Not only that, it redefined the whole idea of what a mobile phone should look like. Its neat, clam shell design was a taste of things to come. But at the time of its launch the most staggering thing about the StarTAC was its price, an eye watering £1400, making it by far the most expensive mobile phone of its day.

In Britain, Motorola's advertising put the StarTAC next to an American Express Gold Card. Two of the most desirable objects of the era, side by side. It was an old adman's trick to make you think of the two in the same breath, as small as the Gold Card and just as desirable.

The StarTAC, probably like no other phone, had that indefinable feeling of quality that could set it alongside some of the most desirable possessions money can buy.
In such a fast moving world though, the StarTAC's value could not last. Unlike such design classics as the the Mont Blanc Pen or the American Express card, rival products from Sony and Ericsson pushed the price down.

A year later a new slightly cheaper version of the original StarTAC, the StarTAC 70, was selling for a mere £200 and you could get the original, the StarTAC 85, for £300. Although at these prices, it was still one of the most expensive phones of its time.

A year later the StarTAC was available on Orange as the bargain basement MR501 for just £129.99. Cellphone called the MR501 'the ideal phone for posers on a budget'. It looked like the StarTAC, but was lacking in quality and features.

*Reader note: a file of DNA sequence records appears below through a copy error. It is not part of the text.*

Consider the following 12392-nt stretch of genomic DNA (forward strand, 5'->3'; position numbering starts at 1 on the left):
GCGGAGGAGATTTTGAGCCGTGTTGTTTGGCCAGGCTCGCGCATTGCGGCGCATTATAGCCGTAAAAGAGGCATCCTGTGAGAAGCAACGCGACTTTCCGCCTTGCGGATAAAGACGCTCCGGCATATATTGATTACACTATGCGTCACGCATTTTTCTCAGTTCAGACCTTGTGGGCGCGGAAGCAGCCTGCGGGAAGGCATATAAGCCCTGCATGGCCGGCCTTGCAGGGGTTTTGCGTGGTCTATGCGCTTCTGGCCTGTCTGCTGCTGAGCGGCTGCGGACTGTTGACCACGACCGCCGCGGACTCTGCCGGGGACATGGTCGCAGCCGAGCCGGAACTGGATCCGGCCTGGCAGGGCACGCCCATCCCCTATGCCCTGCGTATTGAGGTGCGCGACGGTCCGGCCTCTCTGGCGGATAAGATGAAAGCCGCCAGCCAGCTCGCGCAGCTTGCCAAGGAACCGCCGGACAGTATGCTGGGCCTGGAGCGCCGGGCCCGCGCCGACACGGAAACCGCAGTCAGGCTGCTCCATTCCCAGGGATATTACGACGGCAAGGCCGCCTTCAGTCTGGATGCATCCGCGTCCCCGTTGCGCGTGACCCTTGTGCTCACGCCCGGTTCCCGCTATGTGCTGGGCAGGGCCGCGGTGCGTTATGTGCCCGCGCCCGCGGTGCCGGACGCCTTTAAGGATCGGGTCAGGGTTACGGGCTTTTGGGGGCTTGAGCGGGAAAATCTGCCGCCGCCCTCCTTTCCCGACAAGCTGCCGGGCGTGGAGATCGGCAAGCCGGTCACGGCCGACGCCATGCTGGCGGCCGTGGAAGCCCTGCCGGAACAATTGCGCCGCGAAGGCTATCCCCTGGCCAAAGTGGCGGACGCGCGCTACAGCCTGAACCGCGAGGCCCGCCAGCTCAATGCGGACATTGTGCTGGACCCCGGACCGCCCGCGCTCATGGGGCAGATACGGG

The StarTAC's final fling was the ultimate expression of StarTAC luxury, the StarTAC 130. With gold lettering set against a matt black background, the StarTAC 130 looked every bit as expensive as it was. A specially branded version of this phone was fitted to top of the range Jaguar cars. 

In Czech Republic the StarTAC 85 was sold for 65.000CZK and it was definitely most expensive phone on the market in 1997. When you ordered it including an extra battery pack, car installation set, leather case and some additional accessories you spent for that almost 100.000CZK !

The StarTAC's appeal lasted into the new century. It also made it to Time Magazine's list of the 100 greatest gadgets of all time.

StarTAC range

  • StarTAC 85, the original from 1996
  • StarTAC 70, cheaper version from 1997